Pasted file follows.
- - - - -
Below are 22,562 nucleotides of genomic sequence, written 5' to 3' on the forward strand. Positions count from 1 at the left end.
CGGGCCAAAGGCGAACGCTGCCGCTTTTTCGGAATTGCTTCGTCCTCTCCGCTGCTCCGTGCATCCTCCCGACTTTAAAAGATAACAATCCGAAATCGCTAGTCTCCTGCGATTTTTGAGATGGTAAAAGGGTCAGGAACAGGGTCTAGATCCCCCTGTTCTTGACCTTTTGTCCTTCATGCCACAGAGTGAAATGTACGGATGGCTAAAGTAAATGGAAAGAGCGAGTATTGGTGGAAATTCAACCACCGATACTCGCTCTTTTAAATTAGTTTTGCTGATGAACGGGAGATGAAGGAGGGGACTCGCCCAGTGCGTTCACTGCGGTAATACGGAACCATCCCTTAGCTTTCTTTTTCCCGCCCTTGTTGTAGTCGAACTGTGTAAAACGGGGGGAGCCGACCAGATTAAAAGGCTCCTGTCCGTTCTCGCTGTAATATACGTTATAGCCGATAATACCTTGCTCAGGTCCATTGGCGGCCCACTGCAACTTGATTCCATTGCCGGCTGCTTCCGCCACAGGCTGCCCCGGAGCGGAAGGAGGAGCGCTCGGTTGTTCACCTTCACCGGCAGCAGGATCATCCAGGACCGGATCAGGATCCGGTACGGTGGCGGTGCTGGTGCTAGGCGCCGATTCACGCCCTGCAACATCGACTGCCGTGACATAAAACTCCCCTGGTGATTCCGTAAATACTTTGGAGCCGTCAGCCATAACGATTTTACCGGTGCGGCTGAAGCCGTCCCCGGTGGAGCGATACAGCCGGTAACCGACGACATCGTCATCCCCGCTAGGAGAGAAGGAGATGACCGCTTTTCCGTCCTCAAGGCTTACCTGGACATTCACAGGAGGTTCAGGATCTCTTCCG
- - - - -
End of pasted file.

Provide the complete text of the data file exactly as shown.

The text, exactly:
Below are 22,562 nucleotides of genomic sequence, written 5' to 3' on the forward strand. Positions count from 1 at the left end.
CGGGCCAAAGGCGAACGCTGCCGCTTTTTCGGAATTGCTTCGTCCTCTCCGCTGCTCCGTGCATCCTCCCGACTTTAAAAGATAACAATCCGAAATCGCTAGTCTCCTGCGATTTTTGAGATGGTAAAAGGGTCAGGAACAGGGTCTAGATCCCCCTGTTCTTGACCTTTTGTCCTTCATGCCACAGAGTGAAATGTACGGATGGCTAAAGTAAATGGAAAGAGCGAGTATTGGTGGAAATTCAACCACCGATACTCGCTCTTTTAAATTAGTTTTGCTGATGAACGGGAGATGAAGGAGGGGACTCGCCCAGTGCGTTCACTGCGGTAATACGGAACCATCCCTTAGCTTTCTTTTTCCCGCCCTTGTTGTAGTCGAACTGTGTAAAACGGGGGGAGCCGACCAGATTAAAAGGCTCCTGTCCGTTCTCGCTGTAATATACGTTATAGCCGATAATACCTTGCTCAGGTCCATTGGCGGCCCACTGCAACTTGATTCCATTGCCGGCTGCTTCCGCCACAGGCTGCCCCGGAGCGGAAGGAGGAGCGCTCGGTTGTTCACCTTCACCGGCAGCAGGATCATCCAGGACCGGATCAGGATCCGGTACGGTGGCGGTGCTGGTGCTAGGCGCCGATTCACGCCCTGCAACATCGACTGCCGTGACATAAAACTCCCCTGGTGATTCCGTAAATACTTTGGAGCCGTCAGCCATAACGATTTTACCGGTGCGGCTGAAGCCGTCCCCGGTGGAGCGATACAGCCGGTAACCGACGACATCGTCATCCCCGCTAGGAGAGAAGGAGATGACCGCTTTTCCGTCCTCAAGGCTTACCTGGACATTCACAGGAGGTTCAGGATCTCTTCCG